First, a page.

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Alan Mcgee's Top Five...gigs of all time

The Creation Records founder talks about The X Factor, film making and his rekindled excitement for music

Written by . Published on November 8th 2012.


Alan Mcgee's Top Five...gigs of all time

“THERE are only two self contained cities in this country," says Alan Mcgee, "and those two are Liverpool and London."

"Both abide by their own sets of rules. Liverpool inhabits its own separate world and it answers to no one. That's what I like about it.”

The ex-Creation Records boss, who took Oasis, Primal Scream, The Libertines and The Jesus and Mary Chain to greatness, may be reflecting on this from the other side of the water next weekend. 

'You are only ever as good as the groups you work with. Nobody at a record label is a genius'

Mcgee is Mersey-bound to help launch Birkenhead's newest venue, Jam, with a late-night DJ set which, he says, could very well include Pete Wylie's Heart As Big As Liverpool. 

“That was a belting album he did for Sony,” Mcgee remarks from the Welsh farmhouse where he now dwells. Here, fair days are spent fell-walking and plotting and scheming with chums - like Trainspotting author Irvine Welsh and screenwriter/artist Dean Cavanagh - on movies, musicals and other thrills.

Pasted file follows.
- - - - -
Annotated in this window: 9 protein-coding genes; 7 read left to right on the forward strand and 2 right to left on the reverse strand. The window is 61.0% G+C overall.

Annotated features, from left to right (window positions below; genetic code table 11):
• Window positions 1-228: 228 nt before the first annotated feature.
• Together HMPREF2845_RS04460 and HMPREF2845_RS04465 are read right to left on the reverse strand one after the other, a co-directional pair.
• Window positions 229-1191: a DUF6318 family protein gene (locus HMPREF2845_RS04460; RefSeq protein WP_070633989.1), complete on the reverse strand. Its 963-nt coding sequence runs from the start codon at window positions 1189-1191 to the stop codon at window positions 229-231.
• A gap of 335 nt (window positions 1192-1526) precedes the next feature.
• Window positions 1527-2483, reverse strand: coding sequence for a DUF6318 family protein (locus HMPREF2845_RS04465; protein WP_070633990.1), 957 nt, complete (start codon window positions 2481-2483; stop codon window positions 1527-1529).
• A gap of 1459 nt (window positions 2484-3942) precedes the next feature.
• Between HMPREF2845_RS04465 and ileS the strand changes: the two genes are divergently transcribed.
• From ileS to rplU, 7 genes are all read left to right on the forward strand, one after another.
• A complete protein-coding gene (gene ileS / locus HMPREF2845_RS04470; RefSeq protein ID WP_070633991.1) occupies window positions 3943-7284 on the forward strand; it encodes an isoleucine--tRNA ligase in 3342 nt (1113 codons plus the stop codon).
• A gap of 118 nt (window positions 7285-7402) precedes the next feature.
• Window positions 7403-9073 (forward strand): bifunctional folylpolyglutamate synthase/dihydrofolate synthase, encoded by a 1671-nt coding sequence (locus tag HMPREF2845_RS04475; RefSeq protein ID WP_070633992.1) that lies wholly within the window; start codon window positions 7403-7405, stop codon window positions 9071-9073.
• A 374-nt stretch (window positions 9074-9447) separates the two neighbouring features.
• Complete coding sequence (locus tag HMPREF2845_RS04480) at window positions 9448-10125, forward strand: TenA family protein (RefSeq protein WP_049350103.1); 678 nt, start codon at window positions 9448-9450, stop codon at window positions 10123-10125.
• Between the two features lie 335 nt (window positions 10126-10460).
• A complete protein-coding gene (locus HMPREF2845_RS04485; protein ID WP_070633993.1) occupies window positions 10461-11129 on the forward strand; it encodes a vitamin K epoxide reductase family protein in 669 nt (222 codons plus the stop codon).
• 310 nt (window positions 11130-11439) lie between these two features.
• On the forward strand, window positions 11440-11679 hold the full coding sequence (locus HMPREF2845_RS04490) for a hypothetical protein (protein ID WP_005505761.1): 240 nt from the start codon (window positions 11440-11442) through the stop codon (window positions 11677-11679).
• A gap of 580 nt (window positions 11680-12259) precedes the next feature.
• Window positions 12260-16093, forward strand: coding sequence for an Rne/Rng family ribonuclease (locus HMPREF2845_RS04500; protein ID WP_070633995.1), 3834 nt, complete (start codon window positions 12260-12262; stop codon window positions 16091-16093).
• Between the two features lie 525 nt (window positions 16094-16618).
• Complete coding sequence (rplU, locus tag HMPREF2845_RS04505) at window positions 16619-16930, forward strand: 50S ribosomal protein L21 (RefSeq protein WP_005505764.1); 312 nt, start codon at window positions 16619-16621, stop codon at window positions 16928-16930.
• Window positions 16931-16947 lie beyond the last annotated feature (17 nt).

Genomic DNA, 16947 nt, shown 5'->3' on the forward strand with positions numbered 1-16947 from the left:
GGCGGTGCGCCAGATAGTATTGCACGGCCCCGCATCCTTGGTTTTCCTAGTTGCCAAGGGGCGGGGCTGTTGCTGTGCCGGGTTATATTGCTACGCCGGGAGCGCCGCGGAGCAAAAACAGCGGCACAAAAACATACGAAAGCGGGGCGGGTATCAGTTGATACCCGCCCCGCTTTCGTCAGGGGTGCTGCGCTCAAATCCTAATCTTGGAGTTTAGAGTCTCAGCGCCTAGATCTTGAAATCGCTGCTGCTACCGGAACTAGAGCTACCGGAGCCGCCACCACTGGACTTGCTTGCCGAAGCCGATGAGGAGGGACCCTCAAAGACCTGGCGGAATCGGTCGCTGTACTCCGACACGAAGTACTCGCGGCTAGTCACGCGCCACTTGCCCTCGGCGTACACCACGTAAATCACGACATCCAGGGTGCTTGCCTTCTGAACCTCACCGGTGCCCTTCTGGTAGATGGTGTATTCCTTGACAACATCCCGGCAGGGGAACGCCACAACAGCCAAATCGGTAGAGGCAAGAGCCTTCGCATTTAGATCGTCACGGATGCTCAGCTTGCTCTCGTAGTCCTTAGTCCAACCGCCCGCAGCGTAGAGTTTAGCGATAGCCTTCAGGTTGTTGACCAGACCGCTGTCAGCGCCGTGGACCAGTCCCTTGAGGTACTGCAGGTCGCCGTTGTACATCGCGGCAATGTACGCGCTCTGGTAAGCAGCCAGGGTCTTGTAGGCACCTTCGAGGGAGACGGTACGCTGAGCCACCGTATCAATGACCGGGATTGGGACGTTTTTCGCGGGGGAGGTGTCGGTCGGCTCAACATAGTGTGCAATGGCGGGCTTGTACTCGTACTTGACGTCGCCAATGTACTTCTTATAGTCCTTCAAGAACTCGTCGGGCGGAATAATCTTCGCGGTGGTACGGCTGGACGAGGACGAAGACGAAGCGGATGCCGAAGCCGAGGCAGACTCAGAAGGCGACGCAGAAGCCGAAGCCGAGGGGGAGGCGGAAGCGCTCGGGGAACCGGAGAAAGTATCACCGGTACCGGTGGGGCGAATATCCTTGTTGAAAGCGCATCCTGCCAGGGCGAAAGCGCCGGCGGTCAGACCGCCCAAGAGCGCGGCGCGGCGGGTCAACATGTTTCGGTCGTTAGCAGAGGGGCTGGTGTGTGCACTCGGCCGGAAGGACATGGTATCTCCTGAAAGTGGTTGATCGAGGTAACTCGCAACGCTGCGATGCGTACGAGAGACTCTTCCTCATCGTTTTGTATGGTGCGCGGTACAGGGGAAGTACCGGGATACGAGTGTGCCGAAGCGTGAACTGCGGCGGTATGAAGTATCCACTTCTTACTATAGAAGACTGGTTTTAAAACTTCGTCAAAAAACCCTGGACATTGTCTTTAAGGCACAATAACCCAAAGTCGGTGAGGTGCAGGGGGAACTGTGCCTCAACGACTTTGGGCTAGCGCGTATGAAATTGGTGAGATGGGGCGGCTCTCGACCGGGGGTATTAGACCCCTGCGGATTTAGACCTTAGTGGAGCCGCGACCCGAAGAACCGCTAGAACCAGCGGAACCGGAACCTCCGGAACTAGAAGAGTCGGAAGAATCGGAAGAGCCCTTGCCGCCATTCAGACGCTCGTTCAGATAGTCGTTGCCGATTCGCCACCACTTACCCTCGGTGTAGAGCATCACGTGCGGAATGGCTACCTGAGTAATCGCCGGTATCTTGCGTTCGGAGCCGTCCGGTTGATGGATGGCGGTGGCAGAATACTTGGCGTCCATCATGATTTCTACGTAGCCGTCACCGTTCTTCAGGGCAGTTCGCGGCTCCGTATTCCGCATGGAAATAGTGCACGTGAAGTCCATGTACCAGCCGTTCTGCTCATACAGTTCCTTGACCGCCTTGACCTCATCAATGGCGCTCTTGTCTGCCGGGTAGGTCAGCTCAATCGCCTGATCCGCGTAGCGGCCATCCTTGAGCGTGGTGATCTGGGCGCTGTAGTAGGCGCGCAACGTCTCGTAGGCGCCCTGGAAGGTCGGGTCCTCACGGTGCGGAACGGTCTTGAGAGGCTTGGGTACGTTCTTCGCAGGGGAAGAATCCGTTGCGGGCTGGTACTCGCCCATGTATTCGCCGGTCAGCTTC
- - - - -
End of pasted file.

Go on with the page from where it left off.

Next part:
Such as Kubricks, Mcgee and Cavanagh's first foray into feature film production together. Shot over five summer days at Mcgee's rural, 11-acre gaff, Kubricks stars Roger Evans and Joanne Pickering and is the tale of a film director, complete with a megaphone, who thinks he's making a film in Wales. But then it all gets warped up in quantum physics.  “We're finding out if we can actually make a film,” declares Mcgee in his broad Scottish brogue.

With a tagline borrowed from Carl Jung, “In all chaos there is a cosmos, in all disorder a secret order,” you can see where it's going – or very possibly not. 

For rainy days, there's suing the News of The World. And then there's Tokyo Rocks which has given Mcgee the itch back for music mogulism. 

After being invited to DJ the 2012 event, he is co-curating 2013 and has already added My Bloody Valentine to the bill. 

"Music needs a kick in the balls and I have got the music buzz back again," he was quoted in September.

Obviously he will spearhead a new record label for 2013, not Creation but a re-Creation. “We are reinventing the wheel,” he says. “The business model has completely changed from the 1990s. The new label has to work with all of those changes. It will communicate in very different ways.” 

He won't, perhaps, be in a hurry to sign any musical acts that currently grip the world of his nemeses at News International.

Mcgee reveals how he watched the X-Factor for the first time last Saturday night with his daughter. 

“The point of the X-Factor is that there is no point,” says the man whose influence was courted by New Labour in 1997 as a figurehead of youth culture. “But it illustrates the generation gap brilliantly. Me sitting there, slagging off the acts, and my 12-year-old voting for them on the phone. 

“She says to me: 'District 3 are brilliant, Dad. You've got to sign them.'